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11 Last-Minute Draft Tips (Fantasy Football)

Sep 4, 2020

It may be wise to invest your fourth-round pick in Zach Ertz this year

Staying on top of everything is a bit more difficult this year without a preseason to discuss or provide clarity on each team’s talent and depth chart. Everyone is running a little blind, but we’ve still got you covered! Whether you’re new to fantasy and need some help strategizing for your draft or you’re a fake football vet who wants to optimize your gameplan a little further, the following list of last-minute draft tips compiled by our featured analysts is sure to be of great assistance to you. Read on to see which suggestions and draft targets can help you dominate your draft!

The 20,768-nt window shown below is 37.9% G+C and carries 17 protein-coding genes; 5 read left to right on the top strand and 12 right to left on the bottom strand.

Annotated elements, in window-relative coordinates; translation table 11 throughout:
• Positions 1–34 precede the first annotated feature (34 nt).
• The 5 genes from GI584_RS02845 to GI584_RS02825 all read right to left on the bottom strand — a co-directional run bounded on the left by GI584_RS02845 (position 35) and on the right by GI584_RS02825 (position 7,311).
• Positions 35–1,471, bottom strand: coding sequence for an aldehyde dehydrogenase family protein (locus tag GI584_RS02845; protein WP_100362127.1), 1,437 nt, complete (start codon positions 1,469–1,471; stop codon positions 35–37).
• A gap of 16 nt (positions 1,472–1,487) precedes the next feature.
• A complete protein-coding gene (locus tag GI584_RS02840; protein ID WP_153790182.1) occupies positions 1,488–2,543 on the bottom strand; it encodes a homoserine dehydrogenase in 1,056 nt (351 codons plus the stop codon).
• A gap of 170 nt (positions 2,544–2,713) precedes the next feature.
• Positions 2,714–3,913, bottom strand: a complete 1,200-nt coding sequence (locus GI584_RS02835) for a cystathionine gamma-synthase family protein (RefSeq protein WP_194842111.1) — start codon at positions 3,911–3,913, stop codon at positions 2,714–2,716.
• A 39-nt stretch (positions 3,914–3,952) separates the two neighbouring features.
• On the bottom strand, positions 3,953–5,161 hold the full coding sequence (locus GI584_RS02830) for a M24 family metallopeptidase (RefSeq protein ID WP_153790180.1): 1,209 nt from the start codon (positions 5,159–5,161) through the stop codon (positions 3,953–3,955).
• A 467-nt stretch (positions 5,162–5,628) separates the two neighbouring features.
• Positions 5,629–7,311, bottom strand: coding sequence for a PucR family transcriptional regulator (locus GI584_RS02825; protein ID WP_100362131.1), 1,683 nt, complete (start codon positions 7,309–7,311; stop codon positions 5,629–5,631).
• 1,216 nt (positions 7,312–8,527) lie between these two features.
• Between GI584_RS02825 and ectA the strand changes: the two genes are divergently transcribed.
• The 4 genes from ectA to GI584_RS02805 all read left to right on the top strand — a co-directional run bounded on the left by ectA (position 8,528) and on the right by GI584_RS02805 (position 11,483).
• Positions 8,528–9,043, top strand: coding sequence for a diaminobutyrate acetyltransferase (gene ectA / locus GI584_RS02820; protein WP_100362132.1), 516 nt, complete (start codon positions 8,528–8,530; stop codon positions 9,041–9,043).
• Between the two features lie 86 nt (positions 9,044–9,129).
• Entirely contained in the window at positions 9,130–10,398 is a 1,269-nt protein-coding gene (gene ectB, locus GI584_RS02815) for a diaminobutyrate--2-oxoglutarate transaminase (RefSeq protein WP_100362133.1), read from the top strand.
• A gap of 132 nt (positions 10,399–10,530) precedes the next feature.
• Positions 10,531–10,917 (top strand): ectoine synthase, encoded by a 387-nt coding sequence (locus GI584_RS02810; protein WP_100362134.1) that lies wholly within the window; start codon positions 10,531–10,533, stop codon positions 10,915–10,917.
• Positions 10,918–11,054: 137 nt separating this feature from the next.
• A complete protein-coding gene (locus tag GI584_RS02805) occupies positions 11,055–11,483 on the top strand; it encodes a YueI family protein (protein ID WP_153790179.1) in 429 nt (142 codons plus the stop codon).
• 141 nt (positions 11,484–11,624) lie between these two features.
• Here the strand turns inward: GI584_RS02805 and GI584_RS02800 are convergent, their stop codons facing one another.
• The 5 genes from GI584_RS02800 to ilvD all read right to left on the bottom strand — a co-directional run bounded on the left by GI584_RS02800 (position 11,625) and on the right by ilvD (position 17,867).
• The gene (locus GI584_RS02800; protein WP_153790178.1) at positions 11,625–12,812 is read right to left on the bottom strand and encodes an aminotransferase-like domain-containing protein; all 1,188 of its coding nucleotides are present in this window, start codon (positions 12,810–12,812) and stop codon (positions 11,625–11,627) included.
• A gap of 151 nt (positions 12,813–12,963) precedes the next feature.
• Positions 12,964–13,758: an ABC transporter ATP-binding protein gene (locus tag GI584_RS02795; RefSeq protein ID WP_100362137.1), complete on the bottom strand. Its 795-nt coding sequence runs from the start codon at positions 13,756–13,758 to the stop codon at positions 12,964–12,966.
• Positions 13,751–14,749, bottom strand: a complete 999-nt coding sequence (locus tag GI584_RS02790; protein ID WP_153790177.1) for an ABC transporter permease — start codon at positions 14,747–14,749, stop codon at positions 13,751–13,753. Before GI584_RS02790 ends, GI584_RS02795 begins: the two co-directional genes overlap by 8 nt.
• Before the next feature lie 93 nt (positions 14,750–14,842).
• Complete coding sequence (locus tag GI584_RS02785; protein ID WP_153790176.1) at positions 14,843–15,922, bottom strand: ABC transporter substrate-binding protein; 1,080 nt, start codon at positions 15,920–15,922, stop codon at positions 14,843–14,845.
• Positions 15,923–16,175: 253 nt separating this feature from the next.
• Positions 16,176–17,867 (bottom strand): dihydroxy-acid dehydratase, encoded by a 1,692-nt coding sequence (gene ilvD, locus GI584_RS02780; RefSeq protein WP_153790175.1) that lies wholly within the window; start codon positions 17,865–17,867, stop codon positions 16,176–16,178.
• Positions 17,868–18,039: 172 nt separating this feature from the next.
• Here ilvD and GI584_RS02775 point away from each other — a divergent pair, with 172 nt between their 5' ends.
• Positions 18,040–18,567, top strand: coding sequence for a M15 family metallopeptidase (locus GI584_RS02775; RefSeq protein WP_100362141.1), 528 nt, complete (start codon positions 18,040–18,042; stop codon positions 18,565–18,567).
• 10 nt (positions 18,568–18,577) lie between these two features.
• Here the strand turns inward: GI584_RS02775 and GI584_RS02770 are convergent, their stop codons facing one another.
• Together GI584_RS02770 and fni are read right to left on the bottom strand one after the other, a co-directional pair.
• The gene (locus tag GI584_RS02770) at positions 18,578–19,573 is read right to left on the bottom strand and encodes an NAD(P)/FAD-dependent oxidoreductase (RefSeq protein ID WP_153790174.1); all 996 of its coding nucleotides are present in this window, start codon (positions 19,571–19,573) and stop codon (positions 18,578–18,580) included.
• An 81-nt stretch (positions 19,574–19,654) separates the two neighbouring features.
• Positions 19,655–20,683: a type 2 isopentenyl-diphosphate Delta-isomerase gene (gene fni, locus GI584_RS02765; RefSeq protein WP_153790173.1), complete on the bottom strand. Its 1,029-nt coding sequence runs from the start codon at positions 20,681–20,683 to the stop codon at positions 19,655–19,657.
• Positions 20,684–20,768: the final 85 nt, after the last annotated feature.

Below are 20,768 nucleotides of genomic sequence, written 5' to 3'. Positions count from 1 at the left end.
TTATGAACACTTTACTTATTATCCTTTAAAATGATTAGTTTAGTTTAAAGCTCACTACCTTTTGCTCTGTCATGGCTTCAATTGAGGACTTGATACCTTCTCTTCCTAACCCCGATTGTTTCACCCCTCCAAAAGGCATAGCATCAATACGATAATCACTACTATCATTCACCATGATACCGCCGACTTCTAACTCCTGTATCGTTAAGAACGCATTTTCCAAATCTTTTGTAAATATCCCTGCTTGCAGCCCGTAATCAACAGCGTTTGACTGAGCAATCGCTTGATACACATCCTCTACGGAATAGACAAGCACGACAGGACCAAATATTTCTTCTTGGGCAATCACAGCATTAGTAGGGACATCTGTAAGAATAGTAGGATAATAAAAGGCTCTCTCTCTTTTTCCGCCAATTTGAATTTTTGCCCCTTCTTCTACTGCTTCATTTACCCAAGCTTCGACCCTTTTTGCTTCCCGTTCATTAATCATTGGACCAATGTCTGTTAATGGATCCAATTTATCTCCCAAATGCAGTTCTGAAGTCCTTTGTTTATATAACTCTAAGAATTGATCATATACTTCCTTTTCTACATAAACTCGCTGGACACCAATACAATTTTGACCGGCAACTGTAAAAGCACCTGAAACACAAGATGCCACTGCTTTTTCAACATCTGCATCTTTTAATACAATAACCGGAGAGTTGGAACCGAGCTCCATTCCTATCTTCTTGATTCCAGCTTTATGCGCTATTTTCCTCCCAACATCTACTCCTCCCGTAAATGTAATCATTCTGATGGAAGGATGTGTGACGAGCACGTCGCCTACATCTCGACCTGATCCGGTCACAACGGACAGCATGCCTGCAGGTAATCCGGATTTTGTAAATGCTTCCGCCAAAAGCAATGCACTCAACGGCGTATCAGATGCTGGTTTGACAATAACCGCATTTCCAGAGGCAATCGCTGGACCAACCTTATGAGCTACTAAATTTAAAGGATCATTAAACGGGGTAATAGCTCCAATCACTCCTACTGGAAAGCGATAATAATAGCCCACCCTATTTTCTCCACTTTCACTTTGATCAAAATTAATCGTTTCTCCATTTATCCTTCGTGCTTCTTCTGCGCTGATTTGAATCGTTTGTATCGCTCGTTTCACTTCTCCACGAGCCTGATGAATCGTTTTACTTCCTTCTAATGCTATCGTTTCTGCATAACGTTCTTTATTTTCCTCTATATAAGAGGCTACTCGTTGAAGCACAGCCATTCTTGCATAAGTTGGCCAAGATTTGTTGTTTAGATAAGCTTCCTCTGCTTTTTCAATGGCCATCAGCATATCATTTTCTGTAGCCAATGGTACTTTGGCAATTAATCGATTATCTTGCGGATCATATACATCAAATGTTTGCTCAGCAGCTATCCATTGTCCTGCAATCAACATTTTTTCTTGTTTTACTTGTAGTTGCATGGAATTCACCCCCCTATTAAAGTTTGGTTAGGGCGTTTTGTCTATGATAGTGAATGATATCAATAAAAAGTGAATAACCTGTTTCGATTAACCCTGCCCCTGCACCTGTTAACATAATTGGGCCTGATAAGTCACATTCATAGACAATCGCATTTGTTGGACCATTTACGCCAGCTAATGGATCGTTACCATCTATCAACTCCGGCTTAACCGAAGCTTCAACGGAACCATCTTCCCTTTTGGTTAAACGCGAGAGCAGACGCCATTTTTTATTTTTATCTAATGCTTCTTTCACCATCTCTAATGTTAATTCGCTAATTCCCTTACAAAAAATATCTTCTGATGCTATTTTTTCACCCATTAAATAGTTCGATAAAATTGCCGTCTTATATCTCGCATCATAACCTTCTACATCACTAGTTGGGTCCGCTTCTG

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Q. What one piece of advice would you give fantasy managers who still need to draft?

“After completing four drafts in the past week, with just a few more to come, I have come to two strong realizations: (1) Zach Ertz is my favorite fourth-round pick of the 2020 fantasy season and (2) I am an unabashed homer (GO BIRDS). He quietly put together another strong fantasy season in 2019, and while he may not reach his 116-catch peak again in 2018, you can take 80 receptions, 900 yards, and six scores to the bank, with upside for more. Injuries to Miles Sanders, Jalen Reagor, Dallas Goedert, and Alshon Jeffery has put the Eagles’ Week 1 offensive roster in question, but there is absolutely no doubt that No. 86 will be the first look for Carson Wentz with regularity early this season. Once George Kittle and Travis Kelce are off the board, Ertz is the smash pick in Round 4, just a bit ahead of his mid-fifth round ADP.”
– Wayne Bretsky (BretskyBall)